Money Goes Missing From Wells Fargo Accounts

Money Goes Missing From Wells Fargo Accounts

( – The hits keep coming for Wells Fargo. In late 2022, the Consumer Financial Protection Bureau ordered the bank to pay “more than $2 billion in consumer redress” and a $1.7 billion penalty for “unfair acts and practices.” Sen. Elizabeth Warren (D-MA) followed up by renewing her call for the financial institution’s dissolution. Then, in February 2023, a federal judge sentenced a former Wells Fargo personal banker to 33 months in prison for laundering money for a Tijuana-based criminal organization. Most recently, customers reported missing money from their accounts.

On Friday, March 10, Twitter erupted with posts from angry Wells Fargo customers reporting they received a notice in the account summary advising a “technical issue” could account for “incorrect balances or missing transactions.” The advisory didn’t elaborate on the problem or when the bank might correct the situation. However, it did advise customers that their accounts remained secure.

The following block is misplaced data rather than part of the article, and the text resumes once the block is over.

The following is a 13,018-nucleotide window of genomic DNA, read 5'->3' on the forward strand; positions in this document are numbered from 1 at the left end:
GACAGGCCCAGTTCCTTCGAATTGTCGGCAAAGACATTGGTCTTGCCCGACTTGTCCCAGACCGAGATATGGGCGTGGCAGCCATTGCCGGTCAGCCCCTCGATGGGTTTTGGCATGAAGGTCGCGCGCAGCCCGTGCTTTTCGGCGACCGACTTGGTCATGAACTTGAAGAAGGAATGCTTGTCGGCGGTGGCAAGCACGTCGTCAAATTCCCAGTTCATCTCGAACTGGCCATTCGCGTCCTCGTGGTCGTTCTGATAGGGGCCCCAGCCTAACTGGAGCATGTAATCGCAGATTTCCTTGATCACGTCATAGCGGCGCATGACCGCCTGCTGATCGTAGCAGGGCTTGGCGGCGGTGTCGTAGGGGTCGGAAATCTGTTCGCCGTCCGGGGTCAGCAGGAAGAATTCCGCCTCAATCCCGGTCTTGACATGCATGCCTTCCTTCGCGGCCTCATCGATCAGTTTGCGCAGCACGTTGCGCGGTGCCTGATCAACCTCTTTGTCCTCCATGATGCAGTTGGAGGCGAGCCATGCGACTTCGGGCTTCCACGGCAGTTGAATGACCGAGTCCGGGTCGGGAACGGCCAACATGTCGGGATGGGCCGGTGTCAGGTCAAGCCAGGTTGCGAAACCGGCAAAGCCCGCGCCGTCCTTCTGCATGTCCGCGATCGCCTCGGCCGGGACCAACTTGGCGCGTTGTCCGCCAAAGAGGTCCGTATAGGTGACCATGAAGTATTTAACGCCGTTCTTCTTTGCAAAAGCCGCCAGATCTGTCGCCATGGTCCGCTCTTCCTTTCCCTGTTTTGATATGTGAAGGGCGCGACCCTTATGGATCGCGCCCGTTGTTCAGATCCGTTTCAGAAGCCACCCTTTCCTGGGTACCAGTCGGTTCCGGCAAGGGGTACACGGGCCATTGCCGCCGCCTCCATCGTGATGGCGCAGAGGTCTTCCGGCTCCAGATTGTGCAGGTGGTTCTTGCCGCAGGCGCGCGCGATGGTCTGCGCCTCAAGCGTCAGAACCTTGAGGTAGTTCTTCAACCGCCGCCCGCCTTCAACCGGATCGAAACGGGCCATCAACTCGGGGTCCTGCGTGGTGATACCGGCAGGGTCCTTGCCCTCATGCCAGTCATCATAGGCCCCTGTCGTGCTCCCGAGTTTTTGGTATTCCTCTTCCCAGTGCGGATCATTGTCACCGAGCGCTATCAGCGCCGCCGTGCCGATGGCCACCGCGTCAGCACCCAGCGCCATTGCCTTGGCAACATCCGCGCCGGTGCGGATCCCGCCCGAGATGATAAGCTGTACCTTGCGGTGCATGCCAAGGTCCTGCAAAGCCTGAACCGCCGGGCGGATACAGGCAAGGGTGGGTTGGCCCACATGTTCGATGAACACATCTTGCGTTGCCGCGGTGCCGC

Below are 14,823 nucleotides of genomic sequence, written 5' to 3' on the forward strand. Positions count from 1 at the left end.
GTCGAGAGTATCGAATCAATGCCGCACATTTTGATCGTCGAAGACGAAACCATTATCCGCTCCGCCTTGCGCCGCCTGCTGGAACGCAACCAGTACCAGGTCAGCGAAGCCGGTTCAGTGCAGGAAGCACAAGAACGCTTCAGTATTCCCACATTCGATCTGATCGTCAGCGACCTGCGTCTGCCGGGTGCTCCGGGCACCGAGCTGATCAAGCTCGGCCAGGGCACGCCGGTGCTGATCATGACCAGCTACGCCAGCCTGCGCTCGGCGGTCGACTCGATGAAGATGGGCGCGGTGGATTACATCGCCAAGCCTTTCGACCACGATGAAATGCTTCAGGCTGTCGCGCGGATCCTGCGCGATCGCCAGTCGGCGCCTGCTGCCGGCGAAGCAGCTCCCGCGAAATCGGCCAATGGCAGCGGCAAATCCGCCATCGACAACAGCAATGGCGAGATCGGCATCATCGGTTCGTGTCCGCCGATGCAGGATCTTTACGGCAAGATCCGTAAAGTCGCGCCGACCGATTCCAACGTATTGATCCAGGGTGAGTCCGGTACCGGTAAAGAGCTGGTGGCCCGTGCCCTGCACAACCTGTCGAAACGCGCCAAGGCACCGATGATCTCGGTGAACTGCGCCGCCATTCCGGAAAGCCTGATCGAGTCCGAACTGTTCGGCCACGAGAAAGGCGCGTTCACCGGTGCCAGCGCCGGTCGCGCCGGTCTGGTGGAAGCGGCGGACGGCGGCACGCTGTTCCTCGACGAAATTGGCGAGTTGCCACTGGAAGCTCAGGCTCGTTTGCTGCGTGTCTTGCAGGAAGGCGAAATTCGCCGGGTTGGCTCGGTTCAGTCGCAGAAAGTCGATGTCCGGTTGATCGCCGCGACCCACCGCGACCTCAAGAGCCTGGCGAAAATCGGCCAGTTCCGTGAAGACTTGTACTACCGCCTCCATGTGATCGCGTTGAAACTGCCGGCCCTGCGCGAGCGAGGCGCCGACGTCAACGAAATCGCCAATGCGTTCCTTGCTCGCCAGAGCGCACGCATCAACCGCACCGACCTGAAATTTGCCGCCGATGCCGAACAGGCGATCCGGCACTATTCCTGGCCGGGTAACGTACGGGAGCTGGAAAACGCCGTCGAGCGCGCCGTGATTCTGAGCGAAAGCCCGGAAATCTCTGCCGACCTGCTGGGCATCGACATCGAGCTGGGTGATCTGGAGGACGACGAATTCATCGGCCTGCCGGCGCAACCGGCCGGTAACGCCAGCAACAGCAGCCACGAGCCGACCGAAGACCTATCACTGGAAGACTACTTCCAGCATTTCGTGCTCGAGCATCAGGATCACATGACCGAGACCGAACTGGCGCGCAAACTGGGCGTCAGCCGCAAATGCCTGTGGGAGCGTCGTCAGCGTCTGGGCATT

As the following tweet shows, when queried about the problem, Wells Fargo replied by reposting the account summary notice word-for-word with the addition of “Hi [fill in the blank]” at the beginning and a hyphen followed by the bank employee’s name, who posted the response.

Ontario-based stock trader Gurgavin Chandhoke posted a screenshot of several responses to one of Wells Fargo’s tweets regarding the issue. Several customers reported their direct deposits “just vanished” or didn’t appear in their accounts.

Other customers reported their entire paychecks were missing from their accounts. Several questioned why Wells Fargo didn’t bother sending them an email notification as soon as it discovered the problem.

Wells Fargo didn’t issue a press release about the problem or a follow-up notice advising it had corrected the so-called “technical issue” behind the problem. As of March 16, the latest newsroom entry from the company was a fluff piece posted the first week of March.

When approached by media outlets, a Wells Fargo spokesperson merely responded that the bank was “aware” of the problem. Curiously, Wells Fargo admitted it had disabled a feature allowing customers to send them a secure message through its messaging center, advising one Twitter user to send the bank a direct message on Twitter instead.

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